“The address was fascinating history and presented with a flair
that kept the audience spellbound.”
Conference Chair, National Academic Advising Association, Region 7
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Leave a comment Posted in Exploration, Natural history (science) Tagged , , , , , , , , |

What is on your wish list?

I avail myself with thankfulness of the opportunity your kindness offers of procuring certain articles from London, which I have long wanted, and only waited a special opportunity to acquire. you will find a list of them on the next leaf …

Enclosure

Baxter’s history of England. the 8vo. edn would be preferred, if there be one 0-15-0
Combrun on brewing [this is a 4to. vol. published some 40. or 50. years ago, & much desired.] 0-15-0
Adams’s geometrical & graphical essays by Jones. 2. v. 8vo. 0-14-0
Adams’s introdn to practical astronomy or the use of the Quadrants & Equatorials 0-2-6
Arrowsmith’s 4. sheet map of Europe }on linen with rollers &, varnished about
   do Asia
   do Africa
Olmedilla’s map of S. America by Faden. do. 4-14-6
Jones’s New 18 I. British globes with the new discoveries to 1800. in common plain frames of stained wood 7-7-0
with a compass fitted to both the frames of do. 6.
 & a pr of red leather covers 1-4-0
A new portable drawing board & seat (the board folds up for the pocket & the legs formg. a walking stick) 0-18-0
for the 2. last articles see W. & S. Jones’s catalogue No. 30. Lower Holborn. London.
an additional telescope for an Equitorial. see drawg. 2-2-0
4 double turning plates for an Equatl. to stand on see drawg. 0-10-6
19-8-6

To William Tunnicliffe, April 25, 1805

Patrick Lee’s Explanation
What occupies leaders’ minds when they’re not leading?
Jefferson placed an order for items “which I have long wanted.” Governing demanded most of his attention, but sometimes he had the hours after dinner (which was at 3:30 pm) for personal interests, most commonly books and science. This wish list included:
1. One book on history and another on brewing (!)
2. Essays on mathematics and astronomy
3. Maps and globes
4. Telescopes
5. A portable drawing board/walking stick. (This may have been the inspiration for a chair/walking stick of his own invention.)

Jefferson estimated the cost at 20 pounds, about $100 then, perhaps $1,400 and $1,800 today. He was already in considerable debt, but that was rarely a consideration when he really wanted something.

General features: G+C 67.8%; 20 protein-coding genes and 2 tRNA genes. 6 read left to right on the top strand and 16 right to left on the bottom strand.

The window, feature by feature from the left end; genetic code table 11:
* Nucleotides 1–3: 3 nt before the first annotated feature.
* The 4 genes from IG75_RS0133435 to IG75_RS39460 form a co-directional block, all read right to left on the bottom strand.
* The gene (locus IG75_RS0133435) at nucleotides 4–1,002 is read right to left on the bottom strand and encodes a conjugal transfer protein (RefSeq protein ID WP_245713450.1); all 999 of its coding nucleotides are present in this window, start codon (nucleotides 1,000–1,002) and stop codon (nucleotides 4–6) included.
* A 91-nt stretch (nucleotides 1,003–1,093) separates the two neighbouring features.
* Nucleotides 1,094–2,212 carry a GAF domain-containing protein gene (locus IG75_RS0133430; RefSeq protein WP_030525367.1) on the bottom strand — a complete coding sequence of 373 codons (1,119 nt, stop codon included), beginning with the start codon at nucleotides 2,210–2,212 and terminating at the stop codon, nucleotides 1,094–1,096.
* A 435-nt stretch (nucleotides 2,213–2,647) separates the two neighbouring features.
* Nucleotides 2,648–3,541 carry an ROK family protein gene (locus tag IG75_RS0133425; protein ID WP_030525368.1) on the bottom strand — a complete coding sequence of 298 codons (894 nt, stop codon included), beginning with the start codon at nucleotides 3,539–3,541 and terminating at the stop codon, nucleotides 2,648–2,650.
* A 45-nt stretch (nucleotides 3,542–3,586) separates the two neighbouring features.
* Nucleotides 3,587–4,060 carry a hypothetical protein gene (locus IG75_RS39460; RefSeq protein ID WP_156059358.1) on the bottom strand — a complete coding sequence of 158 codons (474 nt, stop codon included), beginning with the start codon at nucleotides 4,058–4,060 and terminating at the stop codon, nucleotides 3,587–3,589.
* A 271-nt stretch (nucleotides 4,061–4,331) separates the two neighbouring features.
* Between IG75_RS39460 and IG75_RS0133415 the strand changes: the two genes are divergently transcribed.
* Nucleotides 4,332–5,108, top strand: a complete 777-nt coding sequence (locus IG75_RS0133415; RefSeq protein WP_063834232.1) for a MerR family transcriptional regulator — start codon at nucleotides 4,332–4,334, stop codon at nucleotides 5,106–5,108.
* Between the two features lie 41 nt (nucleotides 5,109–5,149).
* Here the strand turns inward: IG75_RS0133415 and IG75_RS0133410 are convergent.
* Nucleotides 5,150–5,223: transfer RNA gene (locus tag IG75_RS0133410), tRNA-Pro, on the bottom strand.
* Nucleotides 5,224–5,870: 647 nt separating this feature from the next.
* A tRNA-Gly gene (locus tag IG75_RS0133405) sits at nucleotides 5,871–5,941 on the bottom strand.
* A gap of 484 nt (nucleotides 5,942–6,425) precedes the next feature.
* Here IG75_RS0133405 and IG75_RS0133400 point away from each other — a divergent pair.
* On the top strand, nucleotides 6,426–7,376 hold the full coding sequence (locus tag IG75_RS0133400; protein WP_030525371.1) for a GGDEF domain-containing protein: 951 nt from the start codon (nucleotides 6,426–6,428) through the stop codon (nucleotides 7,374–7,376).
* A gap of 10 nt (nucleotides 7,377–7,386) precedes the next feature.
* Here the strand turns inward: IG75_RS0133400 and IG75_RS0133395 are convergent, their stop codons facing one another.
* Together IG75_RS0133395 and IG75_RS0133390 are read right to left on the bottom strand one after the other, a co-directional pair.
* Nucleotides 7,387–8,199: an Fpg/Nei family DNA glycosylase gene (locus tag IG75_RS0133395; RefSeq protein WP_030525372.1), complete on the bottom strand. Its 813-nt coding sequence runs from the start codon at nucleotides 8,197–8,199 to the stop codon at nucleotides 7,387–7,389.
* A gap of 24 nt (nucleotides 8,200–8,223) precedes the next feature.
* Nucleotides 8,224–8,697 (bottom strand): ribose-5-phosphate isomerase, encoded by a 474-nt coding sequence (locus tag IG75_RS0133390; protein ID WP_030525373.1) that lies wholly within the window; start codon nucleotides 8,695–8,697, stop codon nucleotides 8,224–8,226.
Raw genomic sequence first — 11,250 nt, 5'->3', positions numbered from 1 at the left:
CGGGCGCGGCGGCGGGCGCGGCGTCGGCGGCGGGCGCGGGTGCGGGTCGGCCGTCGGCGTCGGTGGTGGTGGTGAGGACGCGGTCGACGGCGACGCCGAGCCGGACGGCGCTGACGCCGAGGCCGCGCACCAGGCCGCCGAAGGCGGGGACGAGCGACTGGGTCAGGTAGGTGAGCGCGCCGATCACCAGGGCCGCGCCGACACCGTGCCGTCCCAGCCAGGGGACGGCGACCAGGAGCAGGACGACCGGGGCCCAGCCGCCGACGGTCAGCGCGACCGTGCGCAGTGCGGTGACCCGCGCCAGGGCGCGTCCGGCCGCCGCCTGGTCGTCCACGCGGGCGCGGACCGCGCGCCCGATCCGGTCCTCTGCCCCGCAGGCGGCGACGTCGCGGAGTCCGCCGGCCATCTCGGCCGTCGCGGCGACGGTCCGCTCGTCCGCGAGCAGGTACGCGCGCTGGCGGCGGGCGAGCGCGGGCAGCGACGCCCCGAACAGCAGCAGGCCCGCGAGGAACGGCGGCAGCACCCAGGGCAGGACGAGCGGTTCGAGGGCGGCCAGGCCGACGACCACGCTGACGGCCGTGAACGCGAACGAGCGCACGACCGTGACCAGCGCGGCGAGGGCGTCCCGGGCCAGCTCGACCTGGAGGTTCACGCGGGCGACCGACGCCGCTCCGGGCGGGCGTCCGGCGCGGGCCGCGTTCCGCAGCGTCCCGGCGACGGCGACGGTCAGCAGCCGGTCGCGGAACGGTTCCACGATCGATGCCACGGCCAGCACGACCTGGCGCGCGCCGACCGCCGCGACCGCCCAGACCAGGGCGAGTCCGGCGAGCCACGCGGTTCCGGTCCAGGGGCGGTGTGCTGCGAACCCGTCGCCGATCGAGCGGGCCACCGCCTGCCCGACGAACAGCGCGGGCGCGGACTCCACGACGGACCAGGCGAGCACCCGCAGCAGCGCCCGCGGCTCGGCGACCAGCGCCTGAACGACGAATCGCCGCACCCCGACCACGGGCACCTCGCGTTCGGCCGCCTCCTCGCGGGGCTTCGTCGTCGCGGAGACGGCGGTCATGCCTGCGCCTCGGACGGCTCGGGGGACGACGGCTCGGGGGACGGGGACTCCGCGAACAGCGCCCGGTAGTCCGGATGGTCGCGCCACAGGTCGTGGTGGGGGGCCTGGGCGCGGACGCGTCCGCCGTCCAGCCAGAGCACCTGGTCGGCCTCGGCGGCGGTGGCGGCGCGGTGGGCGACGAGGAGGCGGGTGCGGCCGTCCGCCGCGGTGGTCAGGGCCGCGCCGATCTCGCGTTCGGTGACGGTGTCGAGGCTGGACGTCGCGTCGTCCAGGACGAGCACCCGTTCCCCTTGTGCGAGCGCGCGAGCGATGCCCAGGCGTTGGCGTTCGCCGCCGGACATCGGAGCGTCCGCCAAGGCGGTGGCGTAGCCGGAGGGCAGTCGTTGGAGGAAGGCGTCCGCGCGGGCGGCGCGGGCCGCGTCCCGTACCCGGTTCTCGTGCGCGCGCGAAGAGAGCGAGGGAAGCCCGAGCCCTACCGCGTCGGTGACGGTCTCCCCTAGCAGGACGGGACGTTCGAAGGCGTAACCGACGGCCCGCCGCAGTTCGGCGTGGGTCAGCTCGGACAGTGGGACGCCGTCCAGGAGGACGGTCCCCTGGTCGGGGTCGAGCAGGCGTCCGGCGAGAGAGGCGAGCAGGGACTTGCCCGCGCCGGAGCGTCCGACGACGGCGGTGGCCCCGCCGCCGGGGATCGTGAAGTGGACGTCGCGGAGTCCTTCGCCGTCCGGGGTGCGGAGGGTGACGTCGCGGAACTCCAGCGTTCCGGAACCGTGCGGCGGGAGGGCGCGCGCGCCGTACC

“The manner in which you tailored your comments …
made your presentation all the more meaningful to our members.”
Executive Director, Association of Indiana Counties
Mr. Jefferson will address the interests of your audience members.
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2 Comments Posted in Natural history (science), Personal preferences Tagged , , , , , , , |

I love cat videos, but …

he is sure also that mr Rodney can testify to him that unremitting attentions requisite to those matters which duty will not permit him to neglect, render it impossible for him to suffer himself to be drawn off by philosophical subjects, altho’ infinitely more pleasing to his mind. he is now hurrying to get through his business in order to make a short visit to his family.
To Caesar Rodney, March 8, 1805

Patrick Lee’s Explanation
Effective leaders choose the essential over the pleasurable.
A “mr Copes” had sent the President information “on the theory of Magnetism.”  Jefferson didn’t respond directly but, writing in the third person, sent his thanks to Copes thru Rodney, a mutual acquaintance.

While matters of science were “infinitely more pleasing to his mind,” the President’s official duties meant he could not indulge all of his intellectual interests. Those would have to wait for retirement four years hence. It was a sacrifice he was willing to make.

“His [Patrick Lee’s] expertise in tailoring his program to your client is very effective.”
Executive Director, Missouri Concrete Association
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1 Comment Posted in Natural history (science)

I would LOVE to, but …

no person on earth can entertain a higher idea than I do of the value of your collection … and I very much wish it could be made public property … you know that one of the great questions which has divided political opinion in this country is Whether Congress are authorised by the constitution to apply the public money to any but the purposes specially enumerated [listed] in the Constitution? those who hold them to the enumeration, have always denied that Congress have any power to establish a National academy …
To Charles Willson Peale, January 16, 1802

Patrick Lee’s Explanation
Constitutional leaders limit their authority, emotion notwithstanding.